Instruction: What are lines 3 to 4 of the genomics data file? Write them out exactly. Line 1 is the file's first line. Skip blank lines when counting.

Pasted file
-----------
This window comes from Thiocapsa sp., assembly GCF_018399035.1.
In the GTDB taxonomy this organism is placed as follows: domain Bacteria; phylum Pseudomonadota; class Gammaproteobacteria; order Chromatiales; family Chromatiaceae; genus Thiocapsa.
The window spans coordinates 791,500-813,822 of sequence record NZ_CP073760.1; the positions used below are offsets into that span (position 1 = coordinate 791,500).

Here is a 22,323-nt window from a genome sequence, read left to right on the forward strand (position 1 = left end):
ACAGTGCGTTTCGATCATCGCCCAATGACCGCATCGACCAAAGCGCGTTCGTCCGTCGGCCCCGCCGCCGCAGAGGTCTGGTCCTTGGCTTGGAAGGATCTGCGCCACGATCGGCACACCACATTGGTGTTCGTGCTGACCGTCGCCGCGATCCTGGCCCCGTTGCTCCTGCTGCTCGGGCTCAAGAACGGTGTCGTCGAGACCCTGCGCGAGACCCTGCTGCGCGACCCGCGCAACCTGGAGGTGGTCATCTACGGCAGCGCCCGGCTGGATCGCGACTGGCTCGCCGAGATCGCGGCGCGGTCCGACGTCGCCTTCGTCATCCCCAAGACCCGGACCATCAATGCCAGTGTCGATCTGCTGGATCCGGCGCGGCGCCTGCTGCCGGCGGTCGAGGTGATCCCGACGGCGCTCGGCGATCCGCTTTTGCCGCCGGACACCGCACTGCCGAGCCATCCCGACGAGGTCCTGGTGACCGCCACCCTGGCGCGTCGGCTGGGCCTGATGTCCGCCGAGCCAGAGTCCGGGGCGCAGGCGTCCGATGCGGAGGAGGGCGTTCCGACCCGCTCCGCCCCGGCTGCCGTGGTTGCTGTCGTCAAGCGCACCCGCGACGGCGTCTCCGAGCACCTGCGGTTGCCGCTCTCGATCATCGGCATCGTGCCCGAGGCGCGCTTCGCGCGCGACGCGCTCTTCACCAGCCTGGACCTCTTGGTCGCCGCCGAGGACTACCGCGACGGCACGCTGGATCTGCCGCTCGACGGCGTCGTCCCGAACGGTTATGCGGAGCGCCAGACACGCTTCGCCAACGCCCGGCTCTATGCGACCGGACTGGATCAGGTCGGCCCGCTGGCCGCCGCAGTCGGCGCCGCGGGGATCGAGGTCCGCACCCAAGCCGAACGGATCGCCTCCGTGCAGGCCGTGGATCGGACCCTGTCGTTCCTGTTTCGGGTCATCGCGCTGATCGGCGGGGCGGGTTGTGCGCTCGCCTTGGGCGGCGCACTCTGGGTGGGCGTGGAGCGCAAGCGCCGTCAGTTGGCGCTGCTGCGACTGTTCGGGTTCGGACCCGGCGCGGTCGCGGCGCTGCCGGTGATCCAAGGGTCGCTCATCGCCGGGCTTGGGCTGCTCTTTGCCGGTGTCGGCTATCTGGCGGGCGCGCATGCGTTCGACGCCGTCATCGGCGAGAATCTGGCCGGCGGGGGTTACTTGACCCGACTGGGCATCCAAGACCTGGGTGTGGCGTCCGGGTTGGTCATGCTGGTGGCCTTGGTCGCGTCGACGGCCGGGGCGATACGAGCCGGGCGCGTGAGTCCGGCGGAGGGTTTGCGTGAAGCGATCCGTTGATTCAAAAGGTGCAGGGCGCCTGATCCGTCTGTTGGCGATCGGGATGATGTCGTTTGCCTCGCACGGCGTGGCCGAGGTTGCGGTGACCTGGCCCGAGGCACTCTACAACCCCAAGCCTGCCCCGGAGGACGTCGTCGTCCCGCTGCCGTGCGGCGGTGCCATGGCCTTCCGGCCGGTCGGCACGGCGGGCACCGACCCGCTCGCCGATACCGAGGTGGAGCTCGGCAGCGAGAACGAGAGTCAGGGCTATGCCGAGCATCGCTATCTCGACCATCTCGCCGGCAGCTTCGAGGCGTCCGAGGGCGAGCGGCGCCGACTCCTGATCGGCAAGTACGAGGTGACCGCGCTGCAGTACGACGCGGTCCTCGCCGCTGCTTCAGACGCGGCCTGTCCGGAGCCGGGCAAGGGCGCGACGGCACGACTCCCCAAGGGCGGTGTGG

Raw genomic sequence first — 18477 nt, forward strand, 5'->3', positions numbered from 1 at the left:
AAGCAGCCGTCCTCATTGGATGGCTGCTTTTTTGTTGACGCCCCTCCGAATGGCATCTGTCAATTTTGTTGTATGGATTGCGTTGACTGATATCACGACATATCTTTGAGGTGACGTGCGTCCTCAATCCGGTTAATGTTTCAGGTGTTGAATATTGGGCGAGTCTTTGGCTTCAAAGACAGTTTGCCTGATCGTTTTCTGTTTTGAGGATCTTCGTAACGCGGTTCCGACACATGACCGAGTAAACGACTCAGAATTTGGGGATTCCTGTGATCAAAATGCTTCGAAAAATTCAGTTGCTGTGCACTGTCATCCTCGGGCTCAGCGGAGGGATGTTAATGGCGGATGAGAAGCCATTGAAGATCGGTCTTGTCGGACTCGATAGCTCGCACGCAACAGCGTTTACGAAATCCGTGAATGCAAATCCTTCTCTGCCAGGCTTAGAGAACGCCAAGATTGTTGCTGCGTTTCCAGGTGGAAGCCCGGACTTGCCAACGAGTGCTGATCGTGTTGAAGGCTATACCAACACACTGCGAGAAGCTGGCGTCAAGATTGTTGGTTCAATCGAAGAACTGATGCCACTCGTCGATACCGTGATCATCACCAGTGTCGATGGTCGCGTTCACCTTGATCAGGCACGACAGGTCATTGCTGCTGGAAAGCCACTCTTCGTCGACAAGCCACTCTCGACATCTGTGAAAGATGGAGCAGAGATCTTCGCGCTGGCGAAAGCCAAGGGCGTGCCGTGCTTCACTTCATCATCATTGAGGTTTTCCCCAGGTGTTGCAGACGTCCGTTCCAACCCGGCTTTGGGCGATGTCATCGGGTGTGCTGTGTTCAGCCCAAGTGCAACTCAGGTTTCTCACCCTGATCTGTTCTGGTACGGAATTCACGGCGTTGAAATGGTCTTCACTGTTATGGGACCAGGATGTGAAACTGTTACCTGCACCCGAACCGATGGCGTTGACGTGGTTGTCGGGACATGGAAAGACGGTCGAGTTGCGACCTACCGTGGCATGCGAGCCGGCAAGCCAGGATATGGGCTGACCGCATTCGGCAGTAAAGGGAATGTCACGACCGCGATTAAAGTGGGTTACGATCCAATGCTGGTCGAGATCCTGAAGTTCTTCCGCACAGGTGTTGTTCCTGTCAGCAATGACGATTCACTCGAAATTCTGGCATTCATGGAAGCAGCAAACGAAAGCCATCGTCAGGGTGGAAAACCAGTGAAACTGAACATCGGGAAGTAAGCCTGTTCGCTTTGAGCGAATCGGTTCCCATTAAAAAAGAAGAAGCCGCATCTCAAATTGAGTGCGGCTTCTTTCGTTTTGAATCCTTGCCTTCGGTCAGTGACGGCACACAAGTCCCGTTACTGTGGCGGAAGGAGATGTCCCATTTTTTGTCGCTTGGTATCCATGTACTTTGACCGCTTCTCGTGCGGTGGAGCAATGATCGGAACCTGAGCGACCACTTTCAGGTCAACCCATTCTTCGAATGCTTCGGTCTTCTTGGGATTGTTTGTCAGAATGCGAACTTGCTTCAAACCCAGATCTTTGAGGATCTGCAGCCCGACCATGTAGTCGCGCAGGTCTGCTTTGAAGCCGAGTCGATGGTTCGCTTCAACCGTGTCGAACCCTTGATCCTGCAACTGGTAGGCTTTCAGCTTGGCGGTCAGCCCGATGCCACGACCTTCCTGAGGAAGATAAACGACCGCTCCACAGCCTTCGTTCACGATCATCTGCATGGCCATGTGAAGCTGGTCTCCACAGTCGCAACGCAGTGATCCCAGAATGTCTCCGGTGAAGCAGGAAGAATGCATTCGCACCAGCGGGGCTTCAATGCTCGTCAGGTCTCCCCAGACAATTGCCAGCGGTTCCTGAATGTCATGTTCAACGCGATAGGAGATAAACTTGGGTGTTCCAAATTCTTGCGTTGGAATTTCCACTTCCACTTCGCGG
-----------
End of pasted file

The window spans coordinates 791,500-813,822 of sequence record NZ_CP073760.1; the positions used below are offsets into that span (position 1 = coordinate 791,500).

Here is a 22,323-nt window from a genome sequence, read left to right on the forward strand (position 1 = left end):